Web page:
Andrew Benham Photography | The Long Shot

The Long Shot

March 09, 2015  •  Leave a Comment

Loyd Purvis, The Arc of Attrition35mm @ f8 for 1.8 seconds, ISO320, flash remotely triggered at full power

A few people were asking me how I got some of these type of images during the Arc of Attrition, so I thought I'd write a post about it. Its really quite a simple effect and one that I've used with good results on a couple of occasions. There are a few bits of kit that are essential and a few more that make it easier and/or better.

The basic idea is to catch a long exposure to get light trails and use the flash to illuminate the subject and freeze them in place.


You will need:

  • A DSLR - or at the least a camera capable of taking an external flash, with a rear-sync setting flash setting and bulb shutter setting
  • A flash unit 
  • A tripod

Ideally you will also have:

  • A cable release or remote
  • Remote flash triggers
  • A lightstand, monopod or second tripod

Rear sync

The way a camera works when using flash is that the shutter opens and the flash fires straight away then the shutter closes after it's allotted time. However, most high end cameras that accept an external flash have a setting called rear curtain sync (sometimes referred to as slow sync). This setting fires the flash at the end of the exposure rather than the beginning. This is essential when catching light trails, such as head torches or car lights, because we want the light trails to be laid down and the subject to be highlighted by the flash at the last minute. With standard flash the subject would be lit - and so frozen in place - with the lights continuing forward through the frame, making it look like lasers were coming out of the front of their heads!

Bulb setting

The need for a tripod is a no-brainer as this is a long exposure so we need the camera to be stable. You will need to set your camera to manual mode. Setting the camera to its bulb setting means the shutter willl stay open as long as the button is pressed. Ideally to eliminate vibrations this should be controlled by a cable or remote release. This also means you can be a few steps away from the camera which helps in both remaining relaxed and comfortable and also in directing the flash if it is not mounted on the camera - more on this in a bit.

Pre focus

In order to correctly focus the shot its essential to pre focus the camera. I do this by placing a torch in the scene where I want to focus and then focusing on the torch or it's pool of light. Once set I switch the camera to manual focus. Its best also to go for an aperture that allows a decent depth of field, somewhere around F8 is good, though you can get away with a wider aperture especially if you focus at the hyperfocal distance rather than the exact position of the subject. I won't go into too much detail about hyperfocal distance as there are plenty of good articles about it online. Basically it is the distance that guarantees the widest depth of field to infinity for a given camera, focal length and aperture.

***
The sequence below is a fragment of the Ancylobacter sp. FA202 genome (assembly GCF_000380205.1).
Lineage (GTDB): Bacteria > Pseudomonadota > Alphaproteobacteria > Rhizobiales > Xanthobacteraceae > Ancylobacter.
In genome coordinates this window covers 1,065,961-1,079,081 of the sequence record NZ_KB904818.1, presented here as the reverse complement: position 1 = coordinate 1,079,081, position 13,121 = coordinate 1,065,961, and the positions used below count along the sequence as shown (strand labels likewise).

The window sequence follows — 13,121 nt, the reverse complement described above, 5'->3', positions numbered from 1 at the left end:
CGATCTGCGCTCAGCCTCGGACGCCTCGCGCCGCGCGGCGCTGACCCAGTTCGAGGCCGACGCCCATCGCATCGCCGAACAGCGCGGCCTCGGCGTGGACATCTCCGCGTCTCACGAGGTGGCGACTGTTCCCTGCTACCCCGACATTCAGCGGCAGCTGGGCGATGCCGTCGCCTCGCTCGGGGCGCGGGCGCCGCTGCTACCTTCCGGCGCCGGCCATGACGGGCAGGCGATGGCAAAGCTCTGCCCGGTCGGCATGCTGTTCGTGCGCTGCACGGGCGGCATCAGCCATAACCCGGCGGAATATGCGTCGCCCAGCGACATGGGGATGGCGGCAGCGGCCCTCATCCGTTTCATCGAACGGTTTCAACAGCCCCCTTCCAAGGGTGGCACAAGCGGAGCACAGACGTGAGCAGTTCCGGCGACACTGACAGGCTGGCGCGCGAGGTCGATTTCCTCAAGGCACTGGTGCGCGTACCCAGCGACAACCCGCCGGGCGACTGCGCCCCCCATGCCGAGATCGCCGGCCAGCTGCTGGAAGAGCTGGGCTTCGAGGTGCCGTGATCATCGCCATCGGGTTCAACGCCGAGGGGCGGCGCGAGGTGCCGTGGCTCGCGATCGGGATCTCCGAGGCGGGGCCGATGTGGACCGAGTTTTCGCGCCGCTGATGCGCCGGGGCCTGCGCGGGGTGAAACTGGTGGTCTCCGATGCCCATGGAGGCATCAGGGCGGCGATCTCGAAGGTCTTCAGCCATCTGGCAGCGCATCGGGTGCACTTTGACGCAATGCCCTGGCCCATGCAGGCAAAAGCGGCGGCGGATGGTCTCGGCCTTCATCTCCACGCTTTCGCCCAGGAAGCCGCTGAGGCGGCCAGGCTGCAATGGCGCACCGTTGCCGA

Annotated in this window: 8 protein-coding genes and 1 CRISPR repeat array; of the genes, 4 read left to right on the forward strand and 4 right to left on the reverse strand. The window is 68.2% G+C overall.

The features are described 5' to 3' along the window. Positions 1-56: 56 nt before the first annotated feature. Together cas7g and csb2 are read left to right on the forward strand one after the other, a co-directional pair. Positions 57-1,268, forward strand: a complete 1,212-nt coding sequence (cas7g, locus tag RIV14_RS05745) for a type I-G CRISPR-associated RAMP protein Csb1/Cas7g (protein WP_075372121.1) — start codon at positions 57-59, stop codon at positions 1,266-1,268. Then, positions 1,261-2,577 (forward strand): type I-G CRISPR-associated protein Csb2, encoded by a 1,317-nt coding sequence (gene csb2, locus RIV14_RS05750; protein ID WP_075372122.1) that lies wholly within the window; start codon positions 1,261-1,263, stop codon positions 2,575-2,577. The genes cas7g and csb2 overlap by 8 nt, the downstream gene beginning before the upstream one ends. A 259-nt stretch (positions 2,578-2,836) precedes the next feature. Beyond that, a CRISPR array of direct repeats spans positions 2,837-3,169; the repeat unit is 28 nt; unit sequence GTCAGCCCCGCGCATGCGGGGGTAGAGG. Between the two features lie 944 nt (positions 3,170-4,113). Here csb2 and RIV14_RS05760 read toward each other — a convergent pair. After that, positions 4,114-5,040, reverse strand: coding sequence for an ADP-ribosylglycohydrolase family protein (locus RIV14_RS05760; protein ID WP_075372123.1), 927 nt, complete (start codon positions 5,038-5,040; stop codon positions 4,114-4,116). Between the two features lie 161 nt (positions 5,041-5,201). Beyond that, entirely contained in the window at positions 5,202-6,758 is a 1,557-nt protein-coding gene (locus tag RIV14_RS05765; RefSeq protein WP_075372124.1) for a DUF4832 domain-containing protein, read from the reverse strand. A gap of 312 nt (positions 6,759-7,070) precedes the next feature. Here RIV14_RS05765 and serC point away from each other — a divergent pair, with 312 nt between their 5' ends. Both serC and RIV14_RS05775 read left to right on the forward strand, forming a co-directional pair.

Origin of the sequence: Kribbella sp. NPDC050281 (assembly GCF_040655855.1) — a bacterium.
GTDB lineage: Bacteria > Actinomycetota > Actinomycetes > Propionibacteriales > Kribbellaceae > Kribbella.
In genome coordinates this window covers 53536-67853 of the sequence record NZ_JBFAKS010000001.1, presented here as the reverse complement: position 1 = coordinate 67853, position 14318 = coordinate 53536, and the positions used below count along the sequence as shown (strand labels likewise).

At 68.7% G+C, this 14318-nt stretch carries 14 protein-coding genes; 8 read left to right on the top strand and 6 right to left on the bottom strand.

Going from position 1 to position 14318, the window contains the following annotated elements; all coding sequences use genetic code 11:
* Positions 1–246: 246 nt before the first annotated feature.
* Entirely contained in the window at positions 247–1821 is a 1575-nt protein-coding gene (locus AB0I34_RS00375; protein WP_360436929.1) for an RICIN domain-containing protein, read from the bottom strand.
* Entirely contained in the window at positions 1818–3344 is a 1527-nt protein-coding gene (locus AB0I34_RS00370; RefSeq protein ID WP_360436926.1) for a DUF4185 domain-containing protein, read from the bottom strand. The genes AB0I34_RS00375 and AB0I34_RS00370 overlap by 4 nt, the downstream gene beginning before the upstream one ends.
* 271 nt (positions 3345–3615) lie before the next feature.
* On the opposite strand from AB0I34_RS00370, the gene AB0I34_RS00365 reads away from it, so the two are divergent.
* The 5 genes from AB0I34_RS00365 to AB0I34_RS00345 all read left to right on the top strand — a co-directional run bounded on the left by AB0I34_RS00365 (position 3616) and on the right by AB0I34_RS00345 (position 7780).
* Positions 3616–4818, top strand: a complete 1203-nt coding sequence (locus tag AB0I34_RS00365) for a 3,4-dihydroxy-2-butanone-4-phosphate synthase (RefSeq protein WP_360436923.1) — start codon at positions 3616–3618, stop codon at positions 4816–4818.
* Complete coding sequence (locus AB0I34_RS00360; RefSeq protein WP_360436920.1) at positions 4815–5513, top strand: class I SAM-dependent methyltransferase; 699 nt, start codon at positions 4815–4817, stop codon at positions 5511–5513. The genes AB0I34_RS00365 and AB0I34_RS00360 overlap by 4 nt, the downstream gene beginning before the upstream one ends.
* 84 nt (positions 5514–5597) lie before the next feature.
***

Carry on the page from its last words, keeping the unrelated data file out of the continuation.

For instance on my camera with a focal length of 17mm and an aperture of F11 the hyperfocal distance is approx 4.5 feet. If I focus at this point everything in the frame, from 2.25 feet to infinity will be sharp. So this makes it nice and easy to set up focs and gives a large room for variations in exactly where the subject will be at the point the flash fires.

I use an app on my phone to get the correct distances when focusing like this.

Get the flash off camera

If possible it makes for a better lit shot to get the flash off camera. In the above example I had the flash on a light stand which I held in position above and right of the subject. I use a remote flash trigger to fire the flash. I take a few test shots to get an idea about how powerful the flash needs to be - this should also be set to manual and will be somewhere between 1/8 and full power depending on how close you are to the subject. You might need to push the ISO up a little to ensure a decent result, if you have the chance you could get someone to pose for you and check you have the correct exposure.


So all that remains is to take the shot. Press and hold the shutter as the subject enters the frame and release it - which fires the flash just before the shutter closes - once the subject is where you want them. Et Voila!

One thing to bear in mind though is that the longer the shutter is open the more the runners will illuminate the background with their head torches, which can lead to some parts of the runners' bodies appearing transparent. So less is more when exposing the shots - aim for just enough to get a pleasing light trail but not too much that the background is over bright. Its also good if you can be off to one side as the runners will be less likely to look directly at the camera, plus the background is then also off to one side rather than in their field of view. I hope this encourages a few of you to have a go, good luck and let me know how you get on!







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